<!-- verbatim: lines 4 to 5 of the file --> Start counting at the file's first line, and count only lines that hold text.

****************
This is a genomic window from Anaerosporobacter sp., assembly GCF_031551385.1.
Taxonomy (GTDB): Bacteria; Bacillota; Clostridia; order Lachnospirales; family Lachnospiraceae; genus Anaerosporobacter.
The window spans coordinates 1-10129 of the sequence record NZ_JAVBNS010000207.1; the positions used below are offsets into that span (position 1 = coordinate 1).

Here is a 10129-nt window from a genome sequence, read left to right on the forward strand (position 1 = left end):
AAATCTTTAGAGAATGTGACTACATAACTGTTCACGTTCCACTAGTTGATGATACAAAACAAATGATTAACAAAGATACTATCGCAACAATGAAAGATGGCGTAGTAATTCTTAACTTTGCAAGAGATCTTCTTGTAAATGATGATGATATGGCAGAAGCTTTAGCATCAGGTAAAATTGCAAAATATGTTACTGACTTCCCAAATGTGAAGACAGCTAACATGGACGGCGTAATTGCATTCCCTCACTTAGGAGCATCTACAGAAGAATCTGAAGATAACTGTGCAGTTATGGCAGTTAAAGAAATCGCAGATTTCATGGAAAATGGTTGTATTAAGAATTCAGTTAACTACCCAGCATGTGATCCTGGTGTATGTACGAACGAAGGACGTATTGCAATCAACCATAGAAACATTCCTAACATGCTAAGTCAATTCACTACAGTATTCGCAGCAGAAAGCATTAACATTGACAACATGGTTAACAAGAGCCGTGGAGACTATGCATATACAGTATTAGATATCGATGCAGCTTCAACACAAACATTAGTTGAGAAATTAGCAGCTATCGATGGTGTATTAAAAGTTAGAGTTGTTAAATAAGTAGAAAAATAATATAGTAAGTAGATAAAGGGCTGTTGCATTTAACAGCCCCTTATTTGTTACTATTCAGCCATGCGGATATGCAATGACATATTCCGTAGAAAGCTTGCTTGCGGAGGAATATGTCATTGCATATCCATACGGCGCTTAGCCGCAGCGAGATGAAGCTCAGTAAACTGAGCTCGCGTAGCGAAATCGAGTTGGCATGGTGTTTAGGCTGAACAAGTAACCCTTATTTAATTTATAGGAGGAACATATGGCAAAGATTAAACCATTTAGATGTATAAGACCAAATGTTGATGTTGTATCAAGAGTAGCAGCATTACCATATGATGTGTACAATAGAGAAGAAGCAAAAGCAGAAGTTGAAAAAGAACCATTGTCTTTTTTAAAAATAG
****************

Here is a 10129-nt window from a genome sequence, read left to right on the forward strand (position 1 = left end):
AAATCTTTAGAGAATGTGACTACATAACTGTTCACGTTCCACTAGTTGATGATACAAAACAAATGATTAACAAAGATACTATCGCAACAATGAAAGATGGCGTAGTAATTCTTAACTTTGCAAGAGATCTTCTTGTAAATGATGATGATATGGCAGAAGCTTTAGCATCAGGTAAAATTGCAAAATATGTTACTGACTTCCCAAATGTGAAGACAGCTAACATGGACGGCGTAATTGCATTCCCTCACTTAGGAGCATCTACAGAAGAATCTGAAGATAACTGTGCAGTTATGGCAGTTAAAGAAATCGCAGATTTCATGGAAAATGGTTGTATTAAGAATTCAGTTAACTACCCAGCATGTGATCCTGGTGTATGTACGAACGAAGGACGTATTGCAATCAACCATAGAAACATTCCTAACATGCTAAGTCAATTCACTACAGTATTCGCAGCAGAAAGCATTAACATTGACAACATGGTTAACAAGAGCCGTGGAGACTATGCATATACAGTATTAGATATCGATGCAGCTTCAACACAAACATTAGTTGAGAAATTAGCAGCTATCGATGGTGTATTAAAAGTTAGAGTTGTTAAATAAGTAGAAAAATAATATAGTAAGTAGATAAAGGGCTGTTGCATTTAACAGCCCCTTATTTGTTACTATTCAGCCATGCGGATATGCAATGACATATTCCGTAGAAAGCTTGCTTGCGGAGGAATATGTCATTGCATATCCATACGGCGCTTAGCCGCAGCGAGATGAAGCTCAGTAAACTGAGCTCGCGTAGCGAAATCGAGTTGGCATGGTGTTTAGGCTGAACAAGTAACCCTTATTTAATTTATAGGAGGAACATATGGCAAAGATTAAACCATTTAGATGTATAAGACCAAATGTTGATGTTGTATCAAGAGTAGCAGCATTACCATATGATGTGTACAATAGAGAAGAAGCAAAAGCAGAAGTTGAAAAAGAACCATTGTCTTTTTTAAAAATAG